Tuesday, December 06, 2011

Knuckle: Hardcore Feuding

Fighting never solved anything our scoldy teachers told us, but it sure can provide satisfaction. Just ask the Mcdonaghs and the Joyces, the Hatfields and McCoys (or perhaps the Heike and Genji) of the Irish Travellers. Distantly related, something transpired between the clans that is never spoken of, but will never be forgotten. This simmering feud often boils over into bare-knuckle boxing matches, documented in all their brutal lunacy in Ian Palmer’s Knuckle (trailer here), which opens this Friday in New York.

Being a good sport, Palmer innocently agreed to videotape a Mcdonagh wedding. There he only briefly met James Quinn Mcdonagh, but he could still tell the big, outgoing man was one seriously bad cat. A few days later he received a call asking if he would like to record Mcdonagh’s upcoming bare-knuckle match with their sworn enemies, the Joyces. Game on.

For the Travellers, “fair play” refers to a bare-knuckle bout, impartially refereed by a member of a neutral clan. As the champion of his clan, James Quinn Mcdonagh will see a whole lot of fair play over the twelve years Palmer follows him. It seems like each match will be the big one that finally settles everything, but as soon as they are over, each side immediately starts provoking the other again.

This madness is for real. They really go at it. However, anyone with any boxing or martial arts background whatsoever will be appalled by their technique. Basically, the brawlers wail away at each others’ heads, leaving the frequently big white doughy midsections completely exposed.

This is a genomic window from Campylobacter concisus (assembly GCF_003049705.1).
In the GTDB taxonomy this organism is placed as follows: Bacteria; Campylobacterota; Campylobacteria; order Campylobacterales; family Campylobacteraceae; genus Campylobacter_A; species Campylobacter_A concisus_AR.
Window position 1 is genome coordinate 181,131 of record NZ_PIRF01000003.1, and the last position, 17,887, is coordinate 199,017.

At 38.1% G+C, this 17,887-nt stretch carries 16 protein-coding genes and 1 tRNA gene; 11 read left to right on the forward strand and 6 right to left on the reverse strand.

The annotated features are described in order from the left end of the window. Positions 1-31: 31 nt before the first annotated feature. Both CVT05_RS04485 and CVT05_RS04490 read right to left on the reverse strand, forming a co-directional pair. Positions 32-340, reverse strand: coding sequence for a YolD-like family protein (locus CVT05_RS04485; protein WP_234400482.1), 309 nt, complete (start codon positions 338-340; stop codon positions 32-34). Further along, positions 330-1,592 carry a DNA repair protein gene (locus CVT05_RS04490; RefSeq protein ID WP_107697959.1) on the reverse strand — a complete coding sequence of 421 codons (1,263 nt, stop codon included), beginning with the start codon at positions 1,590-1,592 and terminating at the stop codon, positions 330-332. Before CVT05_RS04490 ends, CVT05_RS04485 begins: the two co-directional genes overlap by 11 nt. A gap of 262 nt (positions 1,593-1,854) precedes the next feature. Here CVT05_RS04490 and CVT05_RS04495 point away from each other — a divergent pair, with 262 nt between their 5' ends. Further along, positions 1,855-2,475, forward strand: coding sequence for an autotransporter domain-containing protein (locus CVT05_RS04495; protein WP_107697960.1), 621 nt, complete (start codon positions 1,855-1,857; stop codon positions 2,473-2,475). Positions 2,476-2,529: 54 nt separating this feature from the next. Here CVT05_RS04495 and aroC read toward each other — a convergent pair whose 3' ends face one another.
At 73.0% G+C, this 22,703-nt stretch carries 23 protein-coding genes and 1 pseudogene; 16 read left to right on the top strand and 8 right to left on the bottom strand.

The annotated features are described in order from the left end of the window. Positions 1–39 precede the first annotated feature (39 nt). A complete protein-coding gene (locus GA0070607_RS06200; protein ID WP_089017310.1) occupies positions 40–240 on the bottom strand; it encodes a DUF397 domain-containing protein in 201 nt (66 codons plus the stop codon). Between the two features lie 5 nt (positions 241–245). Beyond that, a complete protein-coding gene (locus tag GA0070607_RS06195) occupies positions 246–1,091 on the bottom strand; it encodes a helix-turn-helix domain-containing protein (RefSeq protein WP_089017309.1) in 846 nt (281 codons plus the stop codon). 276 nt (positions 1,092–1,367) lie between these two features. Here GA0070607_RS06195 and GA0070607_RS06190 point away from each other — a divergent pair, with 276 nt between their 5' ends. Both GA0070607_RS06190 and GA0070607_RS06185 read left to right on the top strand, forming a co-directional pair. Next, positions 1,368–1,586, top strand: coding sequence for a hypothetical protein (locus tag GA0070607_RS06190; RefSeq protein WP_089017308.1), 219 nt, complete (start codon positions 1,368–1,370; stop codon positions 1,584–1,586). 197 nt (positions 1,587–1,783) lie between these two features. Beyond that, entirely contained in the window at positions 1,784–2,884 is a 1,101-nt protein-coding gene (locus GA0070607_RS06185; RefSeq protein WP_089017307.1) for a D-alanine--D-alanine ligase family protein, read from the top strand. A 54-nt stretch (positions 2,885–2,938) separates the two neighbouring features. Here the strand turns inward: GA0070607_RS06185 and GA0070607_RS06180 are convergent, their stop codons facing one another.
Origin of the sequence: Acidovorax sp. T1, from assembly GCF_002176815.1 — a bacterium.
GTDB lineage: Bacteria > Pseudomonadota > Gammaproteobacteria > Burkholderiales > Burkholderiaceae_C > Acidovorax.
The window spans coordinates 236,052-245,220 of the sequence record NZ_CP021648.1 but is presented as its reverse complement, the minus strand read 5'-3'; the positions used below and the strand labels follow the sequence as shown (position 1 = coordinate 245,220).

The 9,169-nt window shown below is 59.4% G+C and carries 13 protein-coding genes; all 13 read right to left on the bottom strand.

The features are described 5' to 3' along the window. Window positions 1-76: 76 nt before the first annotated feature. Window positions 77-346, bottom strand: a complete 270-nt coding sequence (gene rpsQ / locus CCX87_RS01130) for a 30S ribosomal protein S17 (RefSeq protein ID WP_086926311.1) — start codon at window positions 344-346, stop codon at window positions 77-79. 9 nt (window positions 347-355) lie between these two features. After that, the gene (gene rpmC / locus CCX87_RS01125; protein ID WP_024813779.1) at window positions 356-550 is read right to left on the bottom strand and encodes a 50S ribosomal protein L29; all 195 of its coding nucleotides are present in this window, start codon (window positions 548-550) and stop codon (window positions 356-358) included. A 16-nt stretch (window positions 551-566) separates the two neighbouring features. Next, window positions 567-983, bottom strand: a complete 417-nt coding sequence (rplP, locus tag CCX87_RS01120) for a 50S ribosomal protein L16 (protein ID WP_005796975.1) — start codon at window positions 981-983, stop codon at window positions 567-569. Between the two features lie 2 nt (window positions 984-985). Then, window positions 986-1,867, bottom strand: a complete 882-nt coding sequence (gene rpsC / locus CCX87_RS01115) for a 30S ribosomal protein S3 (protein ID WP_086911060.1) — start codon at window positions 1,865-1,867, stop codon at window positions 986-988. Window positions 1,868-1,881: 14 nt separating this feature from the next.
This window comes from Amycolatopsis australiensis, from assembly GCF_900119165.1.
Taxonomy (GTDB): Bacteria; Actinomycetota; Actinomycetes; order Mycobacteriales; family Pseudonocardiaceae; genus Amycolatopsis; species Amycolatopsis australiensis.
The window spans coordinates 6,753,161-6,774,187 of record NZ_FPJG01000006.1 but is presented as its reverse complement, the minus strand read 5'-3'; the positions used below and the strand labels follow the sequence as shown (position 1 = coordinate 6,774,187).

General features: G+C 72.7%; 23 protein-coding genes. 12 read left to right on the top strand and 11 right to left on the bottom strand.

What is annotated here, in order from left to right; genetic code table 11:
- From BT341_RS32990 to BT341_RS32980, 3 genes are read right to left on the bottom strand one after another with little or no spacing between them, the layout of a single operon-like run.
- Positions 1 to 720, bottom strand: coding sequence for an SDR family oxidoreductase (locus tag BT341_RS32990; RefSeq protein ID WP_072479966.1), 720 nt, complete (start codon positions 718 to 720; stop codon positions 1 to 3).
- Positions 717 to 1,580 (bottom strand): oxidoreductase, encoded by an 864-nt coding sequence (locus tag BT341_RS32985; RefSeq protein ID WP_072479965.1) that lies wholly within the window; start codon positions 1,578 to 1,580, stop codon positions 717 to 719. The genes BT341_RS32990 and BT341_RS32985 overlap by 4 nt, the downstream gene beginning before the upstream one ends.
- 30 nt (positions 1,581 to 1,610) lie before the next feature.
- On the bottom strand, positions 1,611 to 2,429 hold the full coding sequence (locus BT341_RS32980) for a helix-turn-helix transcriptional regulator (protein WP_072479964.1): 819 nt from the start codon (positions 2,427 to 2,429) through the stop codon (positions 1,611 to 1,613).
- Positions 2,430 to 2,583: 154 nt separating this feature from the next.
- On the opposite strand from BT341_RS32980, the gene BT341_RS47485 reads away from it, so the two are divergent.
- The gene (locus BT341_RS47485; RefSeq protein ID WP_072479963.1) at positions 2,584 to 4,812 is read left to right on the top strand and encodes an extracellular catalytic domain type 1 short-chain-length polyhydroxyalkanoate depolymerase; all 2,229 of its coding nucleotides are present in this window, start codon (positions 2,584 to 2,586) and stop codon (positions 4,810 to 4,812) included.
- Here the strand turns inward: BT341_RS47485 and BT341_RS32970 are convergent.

Knuckle is epic in its knuckleheadedness. To his credit, James Quinn starts to tire of this vicious circle, recognizing it for what it is. Indeed, he might even be the Traveller equivalent of Nixon going to China, making some late overtures of reconciliation to the Joyces. Throughout the film though, it is always evident why Palmer was drawn to him as his primary focus. He has undeniable presence and a fearsome record fair-fighting.

Palmer clearly earned the trust of the Mcdonaghs, giving them due fair play in the sensitive manner he presents their lives. Yet, the Traveller women remained camera-shy, rarely appearing in Knuckle. Of course, it is hardly surprising, considering how testosterone-drenched the film is. Frankly, Palmer himself burned out on the insanity of the fighting, but was lured back with the promise of a legitimately climatic bout.

Without doubt, Knuckle is extreme nonfiction filmmaking. You just cannot help but shake your head at the sight of these grown men—senior citizens even—going at it. Chocked to the gills with attitude and action, it is nothing like the recent crop of quiet cerebral process-oriented documentaries, such as El Bulli. As a result, it is wildly entertaining, if perhaps in a guilty pleasure sort of way. Enthusiastically recommended hard-nosed cinema, Knuckle opens this Friday (12/9) in New York at the Cinema Village.